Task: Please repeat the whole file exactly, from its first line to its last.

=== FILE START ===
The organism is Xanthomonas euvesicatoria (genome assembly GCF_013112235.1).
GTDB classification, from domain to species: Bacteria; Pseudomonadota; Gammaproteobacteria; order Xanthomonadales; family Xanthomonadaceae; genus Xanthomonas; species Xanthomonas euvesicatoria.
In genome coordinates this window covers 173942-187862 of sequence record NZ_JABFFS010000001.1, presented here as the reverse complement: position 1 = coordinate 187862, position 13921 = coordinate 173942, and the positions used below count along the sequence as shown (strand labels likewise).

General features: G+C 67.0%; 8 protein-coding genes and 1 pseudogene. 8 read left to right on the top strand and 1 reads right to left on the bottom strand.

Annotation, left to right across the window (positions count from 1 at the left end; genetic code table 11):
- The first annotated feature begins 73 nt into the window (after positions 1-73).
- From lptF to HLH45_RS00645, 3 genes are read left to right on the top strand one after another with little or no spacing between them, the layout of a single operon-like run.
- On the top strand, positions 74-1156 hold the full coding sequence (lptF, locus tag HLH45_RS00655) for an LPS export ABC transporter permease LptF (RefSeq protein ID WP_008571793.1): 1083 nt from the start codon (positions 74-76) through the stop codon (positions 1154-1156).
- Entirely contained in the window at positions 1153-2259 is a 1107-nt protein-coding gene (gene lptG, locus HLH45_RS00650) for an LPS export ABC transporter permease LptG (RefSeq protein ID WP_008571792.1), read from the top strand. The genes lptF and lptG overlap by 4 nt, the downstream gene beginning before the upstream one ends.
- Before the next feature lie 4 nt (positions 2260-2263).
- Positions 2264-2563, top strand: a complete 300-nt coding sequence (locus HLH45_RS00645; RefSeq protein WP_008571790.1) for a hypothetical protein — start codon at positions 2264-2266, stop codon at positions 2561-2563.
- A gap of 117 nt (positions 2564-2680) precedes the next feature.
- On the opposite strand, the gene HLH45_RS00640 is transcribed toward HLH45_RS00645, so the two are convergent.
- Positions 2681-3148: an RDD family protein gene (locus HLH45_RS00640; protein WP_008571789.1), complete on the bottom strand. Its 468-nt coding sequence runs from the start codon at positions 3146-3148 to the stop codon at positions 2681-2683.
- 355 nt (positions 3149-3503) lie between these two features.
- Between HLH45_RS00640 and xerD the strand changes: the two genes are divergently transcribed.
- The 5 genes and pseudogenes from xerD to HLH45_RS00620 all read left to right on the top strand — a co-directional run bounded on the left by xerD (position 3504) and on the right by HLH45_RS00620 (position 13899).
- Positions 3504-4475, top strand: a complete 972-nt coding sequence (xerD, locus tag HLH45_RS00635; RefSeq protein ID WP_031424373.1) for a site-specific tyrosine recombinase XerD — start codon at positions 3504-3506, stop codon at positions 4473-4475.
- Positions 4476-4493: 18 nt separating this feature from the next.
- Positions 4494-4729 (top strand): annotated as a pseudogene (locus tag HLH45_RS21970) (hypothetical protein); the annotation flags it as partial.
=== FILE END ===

The organism is Xanthomonas euvesicatoria (genome assembly GCF_013112235.1).
GTDB classification, from domain to species: Bacteria; Pseudomonadota; Gammaproteobacteria; order Xanthomonadales; family Xanthomonadaceae; genus Xanthomonas; species Xanthomonas euvesicatoria.
In genome coordinates this window covers 173942-187862 of sequence record NZ_JABFFS010000001.1, presented here as the reverse complement: position 1 = coordinate 187862, position 13921 = coordinate 173942, and the positions used below count along the sequence as shown (strand labels likewise).

General features: G+C 67.0%; 8 protein-coding genes and 1 pseudogene. 8 read left to right on the top strand and 1 reads right to left on the bottom strand.

Annotation, left to right across the window (positions count from 1 at the left end; genetic code table 11):
- The first annotated feature begins 73 nt into the window (after positions 1-73).
- From lptF to HLH45_RS00645, 3 genes are read left to right on the top strand one after another with little or no spacing between them, the layout of a single operon-like run.
- On the top strand, positions 74-1156 hold the full coding sequence (lptF, locus tag HLH45_RS00655) for an LPS export ABC transporter permease LptF (RefSeq protein ID WP_008571793.1): 1083 nt from the start codon (positions 74-76) through the stop codon (positions 1154-1156).
- Entirely contained in the window at positions 1153-2259 is a 1107-nt protein-coding gene (gene lptG, locus HLH45_RS00650) for an LPS export ABC transporter permease LptG (RefSeq protein ID WP_008571792.1), read from the top strand. The genes lptF and lptG overlap by 4 nt, the downstream gene beginning before the upstream one ends.
- Before the next feature lie 4 nt (positions 2260-2263).
- Positions 2264-2563, top strand: a complete 300-nt coding sequence (locus HLH45_RS00645; RefSeq protein WP_008571790.1) for a hypothetical protein — start codon at positions 2264-2266, stop codon at positions 2561-2563.
- A gap of 117 nt (positions 2564-2680) precedes the next feature.
- On the opposite strand, the gene HLH45_RS00640 is transcribed toward HLH45_RS00645, so the two are convergent.
- Positions 2681-3148: an RDD family protein gene (locus HLH45_RS00640; protein WP_008571789.1), complete on the bottom strand. Its 468-nt coding sequence runs from the start codon at positions 3146-3148 to the stop codon at positions 2681-2683.
- 355 nt (positions 3149-3503) lie between these two features.
- Between HLH45_RS00640 and xerD the strand changes: the two genes are divergently transcribed.
- The 5 genes and pseudogenes from xerD to HLH45_RS00620 all read left to right on the top strand — a co-directional run bounded on the left by xerD (position 3504) and on the right by HLH45_RS00620 (position 13899).
- Positions 3504-4475, top strand: a complete 972-nt coding sequence (xerD, locus tag HLH45_RS00635; RefSeq protein ID WP_031424373.1) for a site-specific tyrosine recombinase XerD — start codon at positions 3504-3506, stop codon at positions 4473-4475.
- Positions 4476-4493: 18 nt separating this feature from the next.
- Positions 4494-4729 (top strand): annotated as a pseudogene (locus tag HLH45_RS21970) (hypothetical protein); the annotation flags it as partial.